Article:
Star Detroit emcee Elzhi tackles his own nostalgia and creates an ear-bending homage to Nas' Illmatic
Published: June 1, 2011
Elzhi: My take is that there's nothing new under the sun. How things are in the streets in Detroit are the same now as they were in the early '90s, man.
MT: From Belgium to London to Italy, it seems that European hip-hop fans can't get enough of what's happening on the streets of Detroit, eh?
Elzhi: I think they recognize what's going on here, musically and otherwise. J Dilla put a stamp on things over there. His influence is simply incredible. Cats are inspired to make beats that sound like Dilla, cats throw tributes to Dilla all the time, from Miami to Paris. People are connecting with that Motown sound. What we're doing in Detroit right now is a rebirth of that sound in hip-hop form. We're speaking about the struggles of coming up in everyday, working-class life. They can connect with that.
MT: Well, they're connecting with Elmatic. There are different stories about how the project was born ...
Elzhi: Yeah. [laughs] I actually remember. Somehow. It was three years ago. We were in the hotel room in Berlin. It was me, Phat Kat, DJ Dez and DJ HouseShoes. HouseShoes passes me the blunt and ...
MT: Once the smoke cleared, when did you decide to make the idea real?
Elzhi: As soon as we got back to the states. The first track I got going was "Genesis," and shortly after that I had rhymes ready for "The World is Yours." Then I went on tour with Black Milk for a while. When I came back, I worked on a couple more joints. It went on like that for a little bit. This is all right after my record The Preface came out.
MT: If you had put out another record after The Preface, with all original beats, we could only compare it to your past records. But Elmatic comes with the added pressure of having to honor the original. Did you feel any extra pressure?
Elzhi: You know, I really didn't. I wasn't trying to outdo the original. I came into this project as a fan first. Elmatic is me paying an homage. I wasn't worried about backlash, because I feel that the record we made has our own spins and twists. When people hear it, they get it. It's an Elzhi record and a Nas tribute.
MT: The reviews have been good, but there are haters, right?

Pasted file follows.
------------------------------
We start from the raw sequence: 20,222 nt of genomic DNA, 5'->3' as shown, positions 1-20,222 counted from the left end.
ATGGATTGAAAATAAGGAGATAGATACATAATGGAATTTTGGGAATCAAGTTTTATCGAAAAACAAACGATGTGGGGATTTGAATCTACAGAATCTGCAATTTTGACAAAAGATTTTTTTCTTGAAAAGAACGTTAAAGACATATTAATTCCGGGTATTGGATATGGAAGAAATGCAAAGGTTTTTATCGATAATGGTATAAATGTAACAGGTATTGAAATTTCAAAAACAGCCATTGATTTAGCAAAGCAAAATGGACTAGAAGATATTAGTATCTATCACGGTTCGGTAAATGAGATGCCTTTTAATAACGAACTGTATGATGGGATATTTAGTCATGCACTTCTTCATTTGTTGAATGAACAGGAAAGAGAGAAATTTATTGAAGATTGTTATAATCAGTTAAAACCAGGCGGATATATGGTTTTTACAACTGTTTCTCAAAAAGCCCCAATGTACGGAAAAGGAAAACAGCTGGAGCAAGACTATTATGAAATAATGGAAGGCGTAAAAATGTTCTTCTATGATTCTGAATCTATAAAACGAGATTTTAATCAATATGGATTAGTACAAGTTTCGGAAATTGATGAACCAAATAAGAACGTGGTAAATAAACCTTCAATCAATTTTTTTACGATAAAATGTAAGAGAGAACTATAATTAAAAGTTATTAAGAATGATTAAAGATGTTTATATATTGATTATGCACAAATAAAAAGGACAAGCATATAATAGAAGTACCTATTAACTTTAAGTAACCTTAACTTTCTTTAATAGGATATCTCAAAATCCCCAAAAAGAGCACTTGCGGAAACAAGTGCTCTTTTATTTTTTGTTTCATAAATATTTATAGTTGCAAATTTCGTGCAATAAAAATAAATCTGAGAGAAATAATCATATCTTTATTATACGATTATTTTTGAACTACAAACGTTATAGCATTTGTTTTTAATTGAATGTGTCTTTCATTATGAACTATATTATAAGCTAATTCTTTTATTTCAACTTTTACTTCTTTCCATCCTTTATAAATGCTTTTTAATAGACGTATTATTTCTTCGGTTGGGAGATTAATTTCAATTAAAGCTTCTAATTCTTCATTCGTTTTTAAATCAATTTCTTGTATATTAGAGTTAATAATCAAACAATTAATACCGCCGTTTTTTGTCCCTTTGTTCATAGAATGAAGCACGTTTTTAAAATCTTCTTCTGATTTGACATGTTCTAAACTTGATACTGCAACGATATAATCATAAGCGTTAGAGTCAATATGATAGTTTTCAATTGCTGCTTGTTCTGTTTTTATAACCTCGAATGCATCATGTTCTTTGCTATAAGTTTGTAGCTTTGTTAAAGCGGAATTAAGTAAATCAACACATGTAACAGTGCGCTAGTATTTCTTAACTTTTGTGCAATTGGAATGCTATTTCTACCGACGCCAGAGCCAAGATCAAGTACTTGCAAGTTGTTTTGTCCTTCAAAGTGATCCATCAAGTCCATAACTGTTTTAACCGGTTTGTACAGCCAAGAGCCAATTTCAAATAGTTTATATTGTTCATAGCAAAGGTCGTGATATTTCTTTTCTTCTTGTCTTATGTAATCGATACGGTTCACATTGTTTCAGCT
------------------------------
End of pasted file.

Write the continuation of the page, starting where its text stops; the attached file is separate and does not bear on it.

Elzhi: There's always going to be haters, man. In this business, you just can't escape that.
MT: The record premiered on rap magazine XXL's website and has been available for download on your homepage. How do you gauge the success of a record you've been working on for three years and released for free on the Web?
Elzhi: Well, the concept for the record is three years old, but when Will Sessions and I got into the studio to record the album, it only took a month and a half to finish. As far as its success, that's all due to people like Jae Barber and the JAE B group who've gotten it out there for everybody to hear. The last I checked, over a week ago, we had over 90,000 downloads.
MT: When you usually make a record, I'm guessing you audition beats from various producers and compile enough for an album, right? But with Elmatic you tapped multi-instrumentalist and producer Sam Beaubien and his band Will Sessions to re-create and rework the Illmatic beats. Was the process insanely different for this record?
Elzhi: It's only a little different. Will Sessions used instruments but recorded them separately and pieced it all together like a hip-hop record. What was most different for me was that I was involved in the process of making the music. Normally, I might get a beat CD or I'll go to the studio to hear someone's beats. Working with Sam, he'd play me a track or a part of the track that he was working on and I might be like, "I like it, but I think it might be missing a little something right there." We'd discuss it a little bit and he'd add a touch of something. And we'd listen to it again. In this process, I actually felt like I was part of making the music. I liked that.
MT: What was the biggest obstacle in making this record?
Elzhi: I wanted to keep the project under wraps for as long as I could and I wanted to keep it a secret that I was working with Will Sessions to do the live instruments. I didn't want that out there until we put it out because everybody who thought I was doing this project — or eventually heard I was doing this project — was thinking I was going to rap over instrumentals. I didn't want to lose the surprise that we remade the record. That secret was hard to keep.
MT: You have some live shows coming up with Will Sessions, re-creating Elmatic live. Is performing with a live band new to you? If not, do you prefer it over the classic emcee-DJ combo?
Elzhi: I performed with live bands with Slum Village and I just got back from playing with a live band overseas at a Dilla tribute with Phat Kat, Frank n Dank and Illa J. Here's what I think: Both the live band and the DJ are great options for any rapper to have. A lot of rappers don't even have a DJ. But I think you can do more with a live band. You can change up certain songs, improvise and take it to the next level. Of course, if you have a band and a DJ, you got it all.
MT: Would you revisit the live-music model to making a record?
Elzhi: I would definitely revisit the idea, but I think it'd have to be done in a totally different, only because I always want each one of my albums to be totally separate from anything else I've done. The next is always new.
MT: Is there a next record on the horizon?
Elzhi: I'm in the beginning stages of getting songs together for a record I'm planning on putting that out later this year. I'm really going to try and make it a masterpiece. That's the goal. That's what I'm going for. That's all I can really say. Whoever's hip to my music, whoever's out there that likes what I do, I'm going to try to give them my masterpiece.
> Email Travis R. Wright